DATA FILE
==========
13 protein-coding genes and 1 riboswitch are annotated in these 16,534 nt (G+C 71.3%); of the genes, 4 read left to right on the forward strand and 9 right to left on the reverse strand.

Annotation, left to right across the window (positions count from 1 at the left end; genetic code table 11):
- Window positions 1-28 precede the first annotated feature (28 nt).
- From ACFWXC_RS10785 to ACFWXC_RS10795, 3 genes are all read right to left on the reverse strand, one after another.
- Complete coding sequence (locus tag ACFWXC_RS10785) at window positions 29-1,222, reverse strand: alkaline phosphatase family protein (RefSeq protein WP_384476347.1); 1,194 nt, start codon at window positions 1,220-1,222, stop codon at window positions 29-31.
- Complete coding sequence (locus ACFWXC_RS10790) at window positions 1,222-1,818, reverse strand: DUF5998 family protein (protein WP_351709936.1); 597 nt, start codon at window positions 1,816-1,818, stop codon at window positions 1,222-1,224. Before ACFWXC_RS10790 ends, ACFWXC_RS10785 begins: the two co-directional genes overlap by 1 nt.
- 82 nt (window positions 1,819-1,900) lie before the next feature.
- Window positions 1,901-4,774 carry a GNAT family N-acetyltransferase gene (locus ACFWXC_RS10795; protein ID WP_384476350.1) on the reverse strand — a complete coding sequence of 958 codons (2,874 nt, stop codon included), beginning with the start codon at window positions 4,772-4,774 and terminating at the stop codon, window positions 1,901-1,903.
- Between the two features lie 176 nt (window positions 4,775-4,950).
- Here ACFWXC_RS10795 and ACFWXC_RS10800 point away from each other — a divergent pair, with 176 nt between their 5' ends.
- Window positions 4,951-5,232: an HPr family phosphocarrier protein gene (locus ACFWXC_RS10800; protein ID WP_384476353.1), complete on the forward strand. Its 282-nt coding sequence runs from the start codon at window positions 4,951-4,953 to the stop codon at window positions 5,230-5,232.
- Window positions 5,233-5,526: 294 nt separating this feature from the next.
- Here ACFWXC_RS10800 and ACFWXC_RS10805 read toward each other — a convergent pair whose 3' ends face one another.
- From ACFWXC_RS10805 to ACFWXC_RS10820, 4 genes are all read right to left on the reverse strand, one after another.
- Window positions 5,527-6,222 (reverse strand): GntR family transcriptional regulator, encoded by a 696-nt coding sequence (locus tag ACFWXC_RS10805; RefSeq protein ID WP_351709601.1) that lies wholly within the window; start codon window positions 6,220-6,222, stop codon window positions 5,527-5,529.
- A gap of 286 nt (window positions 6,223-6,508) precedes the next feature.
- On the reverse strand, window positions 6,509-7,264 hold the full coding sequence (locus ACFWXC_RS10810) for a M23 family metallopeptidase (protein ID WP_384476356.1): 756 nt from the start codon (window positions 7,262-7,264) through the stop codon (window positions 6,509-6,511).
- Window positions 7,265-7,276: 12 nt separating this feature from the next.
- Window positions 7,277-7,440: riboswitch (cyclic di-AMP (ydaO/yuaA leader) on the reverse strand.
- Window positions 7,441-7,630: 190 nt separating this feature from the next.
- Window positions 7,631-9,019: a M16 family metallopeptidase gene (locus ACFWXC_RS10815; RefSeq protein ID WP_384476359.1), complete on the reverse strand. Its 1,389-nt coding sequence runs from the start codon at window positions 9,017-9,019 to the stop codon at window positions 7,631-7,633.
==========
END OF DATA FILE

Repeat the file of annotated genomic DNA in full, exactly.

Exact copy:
13 protein-coding genes and 1 riboswitch are annotated in these 16,534 nt (G+C 71.3%); of the genes, 4 read left to right on the forward strand and 9 right to left on the reverse strand.

Annotation, left to right across the window (positions count from 1 at the left end; genetic code table 11):
- Window positions 1-28 precede the first annotated feature (28 nt).
- From ACFWXC_RS10785 to ACFWXC_RS10795, 3 genes are all read right to left on the reverse strand, one after another.
- Complete coding sequence (locus tag ACFWXC_RS10785) at window positions 29-1,222, reverse strand: alkaline phosphatase family protein (RefSeq protein WP_384476347.1); 1,194 nt, start codon at window positions 1,220-1,222, stop codon at window positions 29-31.
- Complete coding sequence (locus ACFWXC_RS10790) at window positions 1,222-1,818, reverse strand: DUF5998 family protein (protein WP_351709936.1); 597 nt, start codon at window positions 1,816-1,818, stop codon at window positions 1,222-1,224. Before ACFWXC_RS10790 ends, ACFWXC_RS10785 begins: the two co-directional genes overlap by 1 nt.
- 82 nt (window positions 1,819-1,900) lie before the next feature.
- Window positions 1,901-4,774 carry a GNAT family N-acetyltransferase gene (locus ACFWXC_RS10795; protein ID WP_384476350.1) on the reverse strand — a complete coding sequence of 958 codons (2,874 nt, stop codon included), beginning with the start codon at window positions 4,772-4,774 and terminating at the stop codon, window positions 1,901-1,903.
- Between the two features lie 176 nt (window positions 4,775-4,950).
- Here ACFWXC_RS10795 and ACFWXC_RS10800 point away from each other — a divergent pair, with 176 nt between their 5' ends.
- Window positions 4,951-5,232: an HPr family phosphocarrier protein gene (locus ACFWXC_RS10800; protein ID WP_384476353.1), complete on the forward strand. Its 282-nt coding sequence runs from the start codon at window positions 4,951-4,953 to the stop codon at window positions 5,230-5,232.
- Window positions 5,233-5,526: 294 nt separating this feature from the next.
- Here ACFWXC_RS10800 and ACFWXC_RS10805 read toward each other — a convergent pair whose 3' ends face one another.
- From ACFWXC_RS10805 to ACFWXC_RS10820, 4 genes are all read right to left on the reverse strand, one after another.
- Window positions 5,527-6,222 (reverse strand): GntR family transcriptional regulator, encoded by a 696-nt coding sequence (locus tag ACFWXC_RS10805; RefSeq protein ID WP_351709601.1) that lies wholly within the window; start codon window positions 6,220-6,222, stop codon window positions 5,527-5,529.
- A gap of 286 nt (window positions 6,223-6,508) precedes the next feature.
- On the reverse strand, window positions 6,509-7,264 hold the full coding sequence (locus ACFWXC_RS10810) for a M23 family metallopeptidase (protein ID WP_384476356.1): 756 nt from the start codon (window positions 7,262-7,264) through the stop codon (window positions 6,509-6,511).
- Window positions 7,265-7,276: 12 nt separating this feature from the next.
- Window positions 7,277-7,440: riboswitch (cyclic di-AMP (ydaO/yuaA leader) on the reverse strand.
- Window positions 7,441-7,630: 190 nt separating this feature from the next.
- Window positions 7,631-9,019: a M16 family metallopeptidase gene (locus ACFWXC_RS10815; RefSeq protein ID WP_384476359.1), complete on the reverse strand. Its 1,389-nt coding sequence runs from the start codon at window positions 9,017-9,019 to the stop codon at window positions 7,631-7,633.